Andrew “Maddog Fairtex” Miller established his presence on the global stage for martial arts with a thrilling win over Mohammed “Jordan Boy” Bin Mahmoud in his last outing.
Now, the Scottish striker makes a swift return to action when he faces former ONE Bantamweight Muay Thai World Title challenger Han Zi Hao at ONE: LEGENDARY QUEST in Shanghai, China on Saturday, 15 June.
Ahead of his battle inside the Baoshan Arena, learn all about “Maddog Fairtex” and his road to ONE Super Series.
Resisting The Negative Influences
Miller was born and raised in Cumbernauld, a small town outside of Glasgow, Scotland. Although his mother and father did not live together, they provided a loving atmosphere for their son.
“My parents were separated, but I grew up with my whole family,” he recalls. “My mum and late gran mostly looked after me, but my dad has always been there for me as well.”
Academia was never Miller’s strong point, but he was an active youngster who played lots of sports. In particular, he was fascinated with football.
“I wasn’t the best in classes, but sports were where I was at my best,” he says.
Despite his natural talent in the sporting arena, he was still picked on by some of his fellow classmates.
“I got a little bit bullied back in school,” he continues. “I’ve got the ginger hair and all that, so I tried to mix in with the wrong crowd, to try and be the cool guy.”
What began as self-preservation quickly transformed into a problem, as he took to the streets drinking with his new friends and getting into trouble.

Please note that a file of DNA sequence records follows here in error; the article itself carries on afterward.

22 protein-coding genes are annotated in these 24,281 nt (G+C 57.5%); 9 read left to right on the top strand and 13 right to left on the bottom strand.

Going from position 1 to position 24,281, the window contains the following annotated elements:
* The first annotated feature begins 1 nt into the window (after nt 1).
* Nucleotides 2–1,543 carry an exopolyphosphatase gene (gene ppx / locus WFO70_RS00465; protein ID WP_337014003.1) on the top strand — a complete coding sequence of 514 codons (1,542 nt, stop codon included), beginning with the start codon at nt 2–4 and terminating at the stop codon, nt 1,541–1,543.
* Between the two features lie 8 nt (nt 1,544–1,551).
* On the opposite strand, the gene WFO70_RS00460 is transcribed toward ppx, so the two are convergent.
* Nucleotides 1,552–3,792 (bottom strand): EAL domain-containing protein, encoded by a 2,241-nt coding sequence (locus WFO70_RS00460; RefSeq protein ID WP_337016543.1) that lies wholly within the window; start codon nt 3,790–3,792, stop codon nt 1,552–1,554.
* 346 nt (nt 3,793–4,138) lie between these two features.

His mother sensed the start of a downward spiral. To keep her son away from the bad influences, she moved them from their small town to the largest city in the nation.
“My mum sold the house and we moved down to Glasgow to get away from the bad stuff,” Miller continues.
“What we were doing wasn’t big and it wasn’t clever to be honest — going out on the streets drinking and all that. But it’s probably better to do it as a kid rather than later on in life and losing it.”
Finding His Passion In Muay Thai
Miller had managed to steer clear of trouble and when he was 19 years old, he was working through his apprenticeship as a mechanical engineer. The job, however, did not ignite his spark.
During that time, a buddy invited the young Scotsman to a Muay Thai class.
“One of my friends asked me to go with him to Thai boxing one day. I just went, and it kept building up and building up,” he explains.
“I used to watch mixed martial arts, but I’d never thought of training until my friend asked me. I was into it, but I only did it once a week and still played football here and there.”
After a year of fairly casual training, Miller’s coaches at Colosseum Muay Thai entered him into an interclub match-up, and that was where things picked up.
“I got offered an interclub fight, so I took it a wee bit serious and started training more,” he says.
“I committed more to it, and I enjoyed it. From there, it became my passion. All my friends came to watch me and it was brilliant — that was a good time for me.”